• (a), (b) and (f) are believed to be the main initial energy releasing fusion nuclear reactions in the Sun, they happen quite nicely at 15000000oC!

  • On 'Earth' super-heavy' elements are being made in nuclear reactors by bombarding elements like uranium (atomic number 92) with lighter particles (described below).

Advanced Chemistry Page Index and Links

The production of Trans-Uranium Elements

  • Heavy atomic nuclei tend to be naturally unstable and for example, many long lived isotopes of uranium (U92) finally decay via a series of relatively short-lived radioisotopes to produce stable isotopes of lead (82Pb).

  • No element higher than uranium (92U) is found in nature except for traces of neptunium (93Np) and plutonium (94Pu) isotopes. These are found in uranium ores but are produced by neutron-uranium collisions rather than from the Earth's origin. The neutrons come from the spontaneous fission of the unstable uranium isotope 235U and gives rise to heavy element 'synthesis' sequence.

    • eg 238U == + n ==> 239U == beta decay ==> 239Np == beta decay ==> 239Pu

  • Even heavier or 'trans-uranium' elements can be made by bombarding a heavy atomic nucleus with a smaller ionised atom particle, in an ion particle accelerator.

    • However many of the heaviest are only produced in minute quantities as little as a few hundred atoms in accelerator collisions.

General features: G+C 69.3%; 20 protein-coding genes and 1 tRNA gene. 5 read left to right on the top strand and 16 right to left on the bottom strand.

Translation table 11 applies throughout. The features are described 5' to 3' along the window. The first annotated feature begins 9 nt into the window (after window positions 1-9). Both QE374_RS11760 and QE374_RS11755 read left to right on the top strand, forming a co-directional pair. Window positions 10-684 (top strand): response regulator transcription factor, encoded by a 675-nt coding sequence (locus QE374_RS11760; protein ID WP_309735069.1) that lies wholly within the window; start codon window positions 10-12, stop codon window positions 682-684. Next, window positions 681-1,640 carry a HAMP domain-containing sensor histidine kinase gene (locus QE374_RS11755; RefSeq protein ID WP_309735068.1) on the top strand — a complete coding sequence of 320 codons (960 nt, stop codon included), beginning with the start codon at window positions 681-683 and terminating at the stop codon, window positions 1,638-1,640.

• In an accelerator the two atoms are ionised and accelerated in powerful electromagnetic fields to very high speeds eg close to speed of light, but in opposite directions and are then allowed to collide. The high kinetic energies are needed to overcome the repulsion of the two positive nuclei.

    • See examples 1. to 3. below.

  • The heavier elements are also made by neutron bombardment in a nuclear reactor.

    • Although most neutrons partake in nuclear fission reactions (see section 9.), in some cases this will create a bigger nucleus.

      •  e.g. Np and Pu 'natural' examples above and example 4. below.

  • So, from these two methods, a whole series of man-made or 'artificial' elements from atomic number 93 to 112 have been synthesised.

  • Where they are formed in nuclear reactors from neutron collision (e.g. plutonium), they can be chemically separated in quantities ranging from micrograms to kg in order study their physical and chemical properties.

  • Note again, the balancing of nuclear equations e.g.

(c) doc b

formation of einsteinium from uranium and nitrogen nuclei

(c) doc b

formation of californium from uranium and carbon nuclei

(c) doc b

formation of lawrencium from californium and boron nuclei

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formation of americium from plutonium and neutrons

Advanced Chemistry Page Index and Links

(c) doc b(c) doc bRADIOACTIVITY multiple choice QUIZZES and WORKSHEETS

Easier-Foundation Radioactivity Quiz

or Harder-Higher Radioactivity Quiz

 (c) doc b five word-fills on radioactivity * Q2 * Q3 * Q4 * Q5and ANSWERS!

crossword puzzle on radioactivity and ANSWERS!


ALPHABETICAL SITE INDEX for chemistry     


Enter specific words e.g. topic, formula, compound, reaction, anything!